Listening to Busdriver for the first time can be a rather jarring experience. His lexicon is as wide as his speed is blistering, and the sonic palate that his music draws from is incredibly diverse. Anyone expecting hip-hop by the numbers best check their expectations at the door. My first exposure to the underrated MC came in the track “Pretentious Friends” off of Modeselektor’s latest release Monkeytown. The track was definitely weird, but it was catchy, and the lyrics were appropriately absurd: most lyricists wouldn’t think to rhyme “Saudi chemist” with “Orange County dentist”, but Busdriver did. His style isn’t a gimmick, though it may sound like it’s just based on his lyrical oddities. His brand of hip-hop does take from places one can recognize, but on the whole his sonic is a smorgasbord that stands out on its own right. The best comparison I can muster for Busdriver (the nom de plume of Regan Farquhar) is not anyone within hip-hop itself, but one of rock music’s greatest innovators. Simply put, Busdriver is the Frank Zappa of hip-hop; while Kanye West may get all of the accolades (and to his credit he is creative; not many would think to sample “21st Century Schizoid Man”), he’s got nothing on Busdriver’s gonzo imagination. The abstract art on the album’s sleeve art is only the beginning of the hectic music within.
Beaus$Eros marks Busdriver’s 9th album proper. While the album features many of his requisite talents, the album isn’t just lightning-fast raps and eccentric blends of various genres, though there is a lot of the latter. In comparison to his past outings, Busdriver sounds as if he’s taking a breather. The fastest he gets is on the two-minute run through racial politics “NoBlacksNoJewsNoAsians”, and with the record running almost an hour, it’s a very brief moment. The album’s most striking trait is not its fast raps but instead its variegated musical experiments, which are many. The album is the sonic equivalent of a Pollock canvas; there’s a lot to be heard, and it all happens in a rather crazed fashion. The instruments and beats are often all over the place, even within a single song (album opener “Utilitarian Uses of Love”). For the most part the album works, but it is by no means an accessible listen. While part of the beauty of Busdriver’s work is the challenge it presents, much of Beaus$Eros isn’t really challenging but instead confused.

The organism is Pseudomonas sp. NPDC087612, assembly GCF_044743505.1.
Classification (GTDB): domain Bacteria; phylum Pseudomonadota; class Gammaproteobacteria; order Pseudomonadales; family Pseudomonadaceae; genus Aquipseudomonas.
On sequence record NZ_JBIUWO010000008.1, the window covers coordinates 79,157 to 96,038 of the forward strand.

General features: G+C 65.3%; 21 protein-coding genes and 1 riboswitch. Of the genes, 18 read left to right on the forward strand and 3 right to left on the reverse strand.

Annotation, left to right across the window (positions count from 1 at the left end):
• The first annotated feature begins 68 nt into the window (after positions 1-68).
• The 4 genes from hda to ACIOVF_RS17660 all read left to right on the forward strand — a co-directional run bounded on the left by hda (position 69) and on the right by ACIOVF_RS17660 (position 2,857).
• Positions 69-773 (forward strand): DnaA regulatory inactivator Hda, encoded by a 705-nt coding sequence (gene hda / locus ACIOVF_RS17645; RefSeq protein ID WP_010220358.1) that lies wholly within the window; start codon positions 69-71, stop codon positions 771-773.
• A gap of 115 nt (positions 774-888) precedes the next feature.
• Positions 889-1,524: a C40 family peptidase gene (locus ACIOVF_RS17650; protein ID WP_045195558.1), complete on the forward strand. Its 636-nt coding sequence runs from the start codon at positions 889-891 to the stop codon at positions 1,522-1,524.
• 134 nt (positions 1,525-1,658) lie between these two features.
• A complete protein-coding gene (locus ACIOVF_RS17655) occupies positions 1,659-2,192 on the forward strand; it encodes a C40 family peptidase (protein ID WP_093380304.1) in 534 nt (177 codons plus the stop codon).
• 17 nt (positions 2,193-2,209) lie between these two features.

After the album’s scattershot first track, the album kicks off powerfully with its two best tracks. “Bon Bon Fire”, a mash-up of hip-hop and Euro pop, features the rapper’s creative way with words (if I’m correct, he might be the first to use “clam chowder” to mean semen) as well as a catchy chorus. Better yet is “Kiss Me Back to Life,” which in a more musically adept pop culture would be a bona fide crossover hit. Here Busdriver trades in his raps for a killer vocal performance in the album’s best chorus. The song is the album’s most conventional moment, but it’s also its best.
The album’s wild-eyed ambition only goes further off the reservation from those two tracks, and the results don’t quite live up to the bar set by the early half of the record. The biggest issue with the album’s many experiments is the album’s length; while 54 minutes isn’t terribly long by most standards, the weight of the album’s many ideas wears heavy about halfway into the record. By track nine, the songs start to get a little less inspired. While his vocals on “Ass to Mouth” are great, the annoying chorus isn’t. The album’s strangest moment comes on the collaboration “Electric Blue,” which mixes a psychedelic atmosphere with random bits of French. The song would be utterly incomphrensible were it not for the randomly placed yet hilarious verse involving “plastic penile excitement.” Busdriver’s creativity sets him apart from most other rappers, but like most rap and hip-hop sex is a pretty consistent subject of his.
Fans of Busdriver will likely praise Beaus$Eros as further proof of his artistic uniqueness, and in one sense they’d be right. There isn’t much else on the hip-hop scene like this, even as new and emerging artists in the hip-hop scene continue to put out incredibly innovative stuff. Busdriver’s Zappa-like ingenuity is enticing, though prolonged exposure to it might give one the impression she has gone crazy. Like Zappa, Busdriver’s creativity means that for every brilliant track he records there will be several tracks that are just plain weird, and Beaus$Eros is no exception.